What’s the show? Boogiepop and Others, Episode 5.
So how’s this episode? So this is probably the most cohesive, linear and sequential an episode of ‘Boogiepop and Others’ has been so far. And you know what, as much as I extolled the virtues of the show in previous episodes–comparing its confusing overall experience favourably to the works of David Lynch among others–this show works best when its straightforward with its narrative. Only obfuscating when it makes the most impact rather than for the sake of it.
And in layman terms that means…? It’s a good episode because it’s not as confusing as others but it’s still a little confusing but only when it needs to be.
Right. So what happens in this episode then? So first of all we’re introduced (or rather re-introduced) to a duo we probably presumed were merely extras in the previous episode. Misaki Taniguchi is a ~nice guy~ and he comes to the “rescue” of Aya Orahito a strange girl who can’t say no to anything asked of her for an innate fear of being “hated”. The two form a sort of bittersweet relationship throughout the first half of the episode until we’re introduced to Shinjirou Anou a bully by any other name, but also a boy infatuated with Misaki. Though it’s not long before his observation of Misaki and Aya draws the ire of a ‘Synthetic Human’ who erases all his desires and passions and turns him into a “terminal”–a servant of the mysterious ‘Towa Organisation’.
Wait I thought you said this wasn’t confusing, I’m confused. Silence, I’m not done yet. So ~things~ happen, Shinjirou comes into contact (not for the first time) with our previous episode’s protagonist Jin. The “Snow In April” motif recurs, Shinjirou is broken from his status as a “terminal” and goes to meet a girl who left a love letter in his locker–except it was a faked letter written by Boogiepop in order to drawn out the ‘Synthetic Human’. They fight a bit, some vague truths are revealed and Shinjirou goes about his life. And all the while this has been happening Misaki and Aya have been dating and getting closer and it’s all very sweet and endearing–if slightly ominous. And then at the end of the episode we get the reason why for this ominous feeling–turns out Aya’s real name is ‘Camille’ and she’s (probably) a terminal for the ‘Towa Organisation’ too.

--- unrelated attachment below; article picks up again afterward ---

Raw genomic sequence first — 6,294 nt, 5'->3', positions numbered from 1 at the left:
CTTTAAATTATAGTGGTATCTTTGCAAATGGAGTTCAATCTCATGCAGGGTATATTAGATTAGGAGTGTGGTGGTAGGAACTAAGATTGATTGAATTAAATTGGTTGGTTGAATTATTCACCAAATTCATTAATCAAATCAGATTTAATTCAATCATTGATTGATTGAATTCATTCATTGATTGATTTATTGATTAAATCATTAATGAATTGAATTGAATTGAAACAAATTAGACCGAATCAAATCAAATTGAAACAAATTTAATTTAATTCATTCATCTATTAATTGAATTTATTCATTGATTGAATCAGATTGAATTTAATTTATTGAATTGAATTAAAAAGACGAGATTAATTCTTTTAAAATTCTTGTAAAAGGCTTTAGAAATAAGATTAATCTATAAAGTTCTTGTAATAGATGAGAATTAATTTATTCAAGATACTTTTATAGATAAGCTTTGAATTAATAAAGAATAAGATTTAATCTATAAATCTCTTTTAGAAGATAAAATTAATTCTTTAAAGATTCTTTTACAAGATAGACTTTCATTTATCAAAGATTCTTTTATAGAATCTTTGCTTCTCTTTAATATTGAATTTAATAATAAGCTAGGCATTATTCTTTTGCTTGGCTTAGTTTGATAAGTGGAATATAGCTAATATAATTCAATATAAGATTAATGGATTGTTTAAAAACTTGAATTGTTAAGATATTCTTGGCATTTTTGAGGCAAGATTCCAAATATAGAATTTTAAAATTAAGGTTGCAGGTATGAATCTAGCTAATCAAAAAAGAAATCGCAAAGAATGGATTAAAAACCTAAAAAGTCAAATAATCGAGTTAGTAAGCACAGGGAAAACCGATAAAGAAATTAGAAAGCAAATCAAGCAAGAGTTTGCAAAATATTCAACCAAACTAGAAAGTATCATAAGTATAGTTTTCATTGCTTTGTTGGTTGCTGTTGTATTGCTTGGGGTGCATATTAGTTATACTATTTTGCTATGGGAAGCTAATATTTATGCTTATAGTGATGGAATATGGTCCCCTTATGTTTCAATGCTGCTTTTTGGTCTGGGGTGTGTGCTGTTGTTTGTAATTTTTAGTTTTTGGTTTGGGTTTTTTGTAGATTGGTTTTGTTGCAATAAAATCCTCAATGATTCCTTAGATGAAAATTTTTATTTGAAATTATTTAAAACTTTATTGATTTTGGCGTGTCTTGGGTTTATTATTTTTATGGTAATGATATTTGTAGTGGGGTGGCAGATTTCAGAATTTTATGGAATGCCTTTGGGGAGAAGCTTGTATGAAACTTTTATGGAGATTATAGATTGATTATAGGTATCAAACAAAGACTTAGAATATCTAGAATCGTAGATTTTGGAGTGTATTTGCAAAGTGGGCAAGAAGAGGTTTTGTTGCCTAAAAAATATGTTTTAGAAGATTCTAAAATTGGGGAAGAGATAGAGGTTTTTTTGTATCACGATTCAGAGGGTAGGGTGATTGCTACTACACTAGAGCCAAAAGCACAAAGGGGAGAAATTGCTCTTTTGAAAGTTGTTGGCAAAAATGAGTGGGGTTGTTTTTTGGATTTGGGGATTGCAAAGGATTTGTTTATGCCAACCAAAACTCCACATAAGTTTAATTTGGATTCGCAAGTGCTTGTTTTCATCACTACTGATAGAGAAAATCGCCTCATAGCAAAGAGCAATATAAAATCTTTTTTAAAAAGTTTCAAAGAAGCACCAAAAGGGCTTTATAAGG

Yeah, I don’t even know at this point… Come on, you expect a synopsis written by a drunk to make any more sense the events themselves?! Listen, I know its not exactly a) to b) storytelling but surely you can keep up, right?
Do I even want to at this point? You know what, you’re absolutely right. If your (for some reason) reading these reviews and not watching the show there is no point to continue to do so. This show (and by extension, these reviews) are exclusively for those watching the show as its almost impossible to offer an adequate recap without sounding like an absolute madman.
And so your review then? Yeah, great episode! Lots of weirdness but likewise lots of heart and character development. Boogiepop in her brief appearance was unexpectedly badass and the rest of the show was perplexing but entertaining. At this point–regardless of authorial intent or execution–I’m just along for the ride. Thank you, more please!
Previous ‘Boogiepop and Others’ Reviews:
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